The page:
#TweetLikeJesus: Social Media in the Life of Jesus (Part 1)

 

This is the fourth post in a multipart series—#TweetLikeJesus: Social Media to the Glory of God. For background on the approach taken, see the first post, “Social Media to the Glory of God.”

After the Fall

After humans fell into sin, God not only pronounced a curse, he proclaimed a promise. In Genesis 3:15, he said to the serpent:

I will put enmity between you and the woman,
and between your offspring and her offspring;
he shall bruise your head,
and you shall bruise his heel.

The offspring of the women—a man—would go to war with the serpent. The serpent would injure this man (bruise his heel). But the man would prevail and destroy the serpent, crushing his head.

The rest of the Old Testament is the story of waiting for this promised champion to appear.  Israel’s history is a several-thousand-year wait until an angel appeared to a young virgin and her fiancé. The angel announced Mary was pregnant by the Holy Spirit with the Son of God. They are to name this God-Man “Jesus,” because “he will save his people from their sin” and reign forever (Matthew 1:21; Luke 1:31-33).

Human Purpose in the Life of Jesus

Jesus declares what his purpose is as we hear him saying things like:

John 4:34 “My food is to do the will of him who sent me and to accomplish his work.”

John 5:19 “Truly, truly, I say to you, the Son can do nothing of his own accord, but only what he sees the Father doing. For whatever the Father does, that the Son does likewise.”

John 6:38“I have come down from heaven, not to do my own will but the will of him who sent me.”

What Jesus is saying here is that he has come to be the perfect representation of the Father. When you see Jesus act, you are seeing what God is like. When you hear Jesus speak, you are hearing what God is like. Jesus is the perfect human being, the perfect image of God.

But where sinful human beings have used their words and abilities to harm one another and for self-glorification, self-advancement, and self-protection, Jesus is radically different. We read in Philippians 2:6-8:

…though he was in the form of God, did not count equality with God a thing to be grasped, but emptied himself, by taking the form of a servant, being born in the likeness of men. And being found in human form, he humbled himself by becoming obedient to the point of death, even death on a cross.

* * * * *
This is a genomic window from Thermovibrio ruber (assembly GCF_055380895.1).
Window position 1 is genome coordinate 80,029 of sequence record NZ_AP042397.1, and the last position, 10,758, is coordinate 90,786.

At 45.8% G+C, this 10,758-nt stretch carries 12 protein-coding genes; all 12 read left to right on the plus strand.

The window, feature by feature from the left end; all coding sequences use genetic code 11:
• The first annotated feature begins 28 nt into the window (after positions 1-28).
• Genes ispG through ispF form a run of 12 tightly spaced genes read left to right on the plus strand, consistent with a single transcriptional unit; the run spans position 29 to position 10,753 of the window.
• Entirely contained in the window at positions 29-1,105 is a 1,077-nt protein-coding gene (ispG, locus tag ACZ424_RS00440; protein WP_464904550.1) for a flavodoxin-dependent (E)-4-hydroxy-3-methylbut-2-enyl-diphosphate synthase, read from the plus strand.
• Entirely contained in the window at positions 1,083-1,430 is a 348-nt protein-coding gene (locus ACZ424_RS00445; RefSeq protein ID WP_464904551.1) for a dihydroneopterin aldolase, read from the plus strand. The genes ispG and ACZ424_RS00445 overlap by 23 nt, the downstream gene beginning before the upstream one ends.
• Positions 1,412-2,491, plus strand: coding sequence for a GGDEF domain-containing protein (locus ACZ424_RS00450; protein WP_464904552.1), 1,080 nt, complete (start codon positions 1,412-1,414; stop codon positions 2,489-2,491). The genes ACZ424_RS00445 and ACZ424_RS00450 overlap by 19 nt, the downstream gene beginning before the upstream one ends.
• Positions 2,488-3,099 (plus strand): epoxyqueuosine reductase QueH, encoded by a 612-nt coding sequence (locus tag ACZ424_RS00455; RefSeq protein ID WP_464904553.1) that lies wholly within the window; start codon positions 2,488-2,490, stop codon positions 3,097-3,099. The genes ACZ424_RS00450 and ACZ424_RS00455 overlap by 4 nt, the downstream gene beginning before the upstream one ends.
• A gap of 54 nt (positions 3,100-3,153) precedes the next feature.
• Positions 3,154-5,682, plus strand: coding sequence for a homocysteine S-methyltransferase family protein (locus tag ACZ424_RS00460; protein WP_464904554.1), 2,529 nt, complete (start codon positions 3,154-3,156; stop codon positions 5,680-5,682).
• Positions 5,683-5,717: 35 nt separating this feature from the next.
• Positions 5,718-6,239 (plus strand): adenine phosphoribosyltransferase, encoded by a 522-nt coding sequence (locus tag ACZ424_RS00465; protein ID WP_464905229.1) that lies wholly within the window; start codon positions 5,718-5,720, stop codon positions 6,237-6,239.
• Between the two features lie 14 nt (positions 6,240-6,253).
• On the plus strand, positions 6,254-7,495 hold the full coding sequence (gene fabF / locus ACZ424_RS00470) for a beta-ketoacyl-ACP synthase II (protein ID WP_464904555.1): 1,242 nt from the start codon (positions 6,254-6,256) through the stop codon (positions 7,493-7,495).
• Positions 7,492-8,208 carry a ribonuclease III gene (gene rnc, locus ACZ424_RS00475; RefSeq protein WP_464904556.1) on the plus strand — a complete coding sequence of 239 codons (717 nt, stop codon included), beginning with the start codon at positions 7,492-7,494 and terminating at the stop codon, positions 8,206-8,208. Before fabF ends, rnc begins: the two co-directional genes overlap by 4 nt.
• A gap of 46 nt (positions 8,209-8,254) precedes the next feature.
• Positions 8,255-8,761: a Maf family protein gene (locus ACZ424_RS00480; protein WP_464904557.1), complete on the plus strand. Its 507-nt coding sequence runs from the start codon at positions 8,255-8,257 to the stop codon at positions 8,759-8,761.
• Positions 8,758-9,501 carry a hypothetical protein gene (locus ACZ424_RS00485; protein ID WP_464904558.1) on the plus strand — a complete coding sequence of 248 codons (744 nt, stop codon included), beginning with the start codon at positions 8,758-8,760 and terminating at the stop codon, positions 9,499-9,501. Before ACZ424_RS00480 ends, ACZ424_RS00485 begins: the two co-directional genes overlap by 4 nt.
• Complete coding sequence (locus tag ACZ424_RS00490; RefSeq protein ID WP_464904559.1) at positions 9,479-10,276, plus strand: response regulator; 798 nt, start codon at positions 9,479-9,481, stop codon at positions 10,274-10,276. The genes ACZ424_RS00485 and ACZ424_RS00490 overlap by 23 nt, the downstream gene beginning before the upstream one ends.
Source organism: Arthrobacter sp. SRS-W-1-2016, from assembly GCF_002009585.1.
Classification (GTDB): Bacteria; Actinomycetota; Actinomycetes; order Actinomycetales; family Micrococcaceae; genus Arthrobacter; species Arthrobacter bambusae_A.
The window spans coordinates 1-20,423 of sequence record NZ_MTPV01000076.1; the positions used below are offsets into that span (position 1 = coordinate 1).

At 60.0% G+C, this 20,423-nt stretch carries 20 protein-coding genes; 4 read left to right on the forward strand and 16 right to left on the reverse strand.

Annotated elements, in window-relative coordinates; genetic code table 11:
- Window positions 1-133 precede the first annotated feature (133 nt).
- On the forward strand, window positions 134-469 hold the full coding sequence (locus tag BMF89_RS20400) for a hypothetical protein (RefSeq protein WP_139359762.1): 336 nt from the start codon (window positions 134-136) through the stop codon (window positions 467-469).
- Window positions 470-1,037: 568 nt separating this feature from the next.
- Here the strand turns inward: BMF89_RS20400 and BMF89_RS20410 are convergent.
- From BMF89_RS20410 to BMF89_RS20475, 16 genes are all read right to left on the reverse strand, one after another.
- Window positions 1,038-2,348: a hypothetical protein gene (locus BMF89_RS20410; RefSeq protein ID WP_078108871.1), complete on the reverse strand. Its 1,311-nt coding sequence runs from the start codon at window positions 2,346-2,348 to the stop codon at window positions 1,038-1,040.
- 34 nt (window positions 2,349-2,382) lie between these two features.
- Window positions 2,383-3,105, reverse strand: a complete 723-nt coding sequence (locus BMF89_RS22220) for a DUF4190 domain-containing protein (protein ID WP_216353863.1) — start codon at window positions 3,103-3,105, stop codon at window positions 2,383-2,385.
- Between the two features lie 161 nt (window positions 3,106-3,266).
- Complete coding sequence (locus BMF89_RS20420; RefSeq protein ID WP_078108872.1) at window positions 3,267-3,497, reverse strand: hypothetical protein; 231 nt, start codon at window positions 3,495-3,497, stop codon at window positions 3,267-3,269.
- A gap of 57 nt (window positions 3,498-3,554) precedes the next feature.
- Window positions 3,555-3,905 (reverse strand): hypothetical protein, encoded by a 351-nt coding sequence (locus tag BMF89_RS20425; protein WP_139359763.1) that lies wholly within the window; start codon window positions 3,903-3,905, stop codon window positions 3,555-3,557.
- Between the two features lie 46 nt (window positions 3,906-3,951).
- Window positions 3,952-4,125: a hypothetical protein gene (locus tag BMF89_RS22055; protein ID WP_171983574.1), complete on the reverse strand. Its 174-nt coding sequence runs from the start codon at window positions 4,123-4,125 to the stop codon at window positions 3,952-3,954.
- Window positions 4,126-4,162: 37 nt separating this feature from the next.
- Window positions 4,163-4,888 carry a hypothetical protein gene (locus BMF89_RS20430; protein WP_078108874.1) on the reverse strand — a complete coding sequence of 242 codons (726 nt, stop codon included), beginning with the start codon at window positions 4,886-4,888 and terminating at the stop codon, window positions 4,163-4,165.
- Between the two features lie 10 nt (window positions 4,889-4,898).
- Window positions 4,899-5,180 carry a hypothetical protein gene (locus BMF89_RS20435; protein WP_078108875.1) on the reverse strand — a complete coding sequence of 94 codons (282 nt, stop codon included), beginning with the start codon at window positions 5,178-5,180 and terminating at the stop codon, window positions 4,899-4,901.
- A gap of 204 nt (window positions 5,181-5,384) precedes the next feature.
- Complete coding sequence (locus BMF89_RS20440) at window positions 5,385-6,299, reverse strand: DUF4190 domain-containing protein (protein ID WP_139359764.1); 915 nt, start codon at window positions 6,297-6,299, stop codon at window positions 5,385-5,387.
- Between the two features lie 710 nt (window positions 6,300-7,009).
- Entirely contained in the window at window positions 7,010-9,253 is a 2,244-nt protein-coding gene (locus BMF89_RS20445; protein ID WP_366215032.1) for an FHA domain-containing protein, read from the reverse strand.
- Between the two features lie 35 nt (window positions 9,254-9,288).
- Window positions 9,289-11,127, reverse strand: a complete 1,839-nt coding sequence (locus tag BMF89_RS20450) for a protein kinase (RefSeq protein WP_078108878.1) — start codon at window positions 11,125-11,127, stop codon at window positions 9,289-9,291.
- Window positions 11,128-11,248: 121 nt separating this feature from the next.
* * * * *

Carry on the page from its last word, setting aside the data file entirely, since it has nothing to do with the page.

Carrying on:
Jesus’ Platform and Brand

Jesus had a “platform” and a “brand.” He was equal with God; he was God.

Jesus did not use his “platform” and “brand” for self-glorification. Instead, “he emptied himself.” He intentionally denied himself for the good and glory of another.

Jesus did not use his “platform” and “brand” for self-advancement. Instead, he took on the form of a servant, being born in the likeness of men.” He did not seek his own glory, but the glory of the one who sent him. He did not seek his own good, but the good of those for who he was sent.

Jesus did not use his “platform” and “brand” for self-protection. Instead, he “humbled himself by becoming obedient to the point of death, even death on a cross.” To glorify God and love his people, he put himself in harm’s way. He bore the shame and guilt of our sin when he died under God’s wrath on the cross in obedience to God’s purposes.

His resurrection from the dead was God declaring after his death what he proclaimed at the start of his ministry—“This is my beloved Son, with whom I am well pleased” (Matthew 3:17; cf Romans 1:4). He is the perfect Son, the perfect Image of God.

“Social Media in the Life of Jesus” will be continued in the next post. That post will examine Communication and Technology in the Life of Jesus and offers applications from the Gospel.


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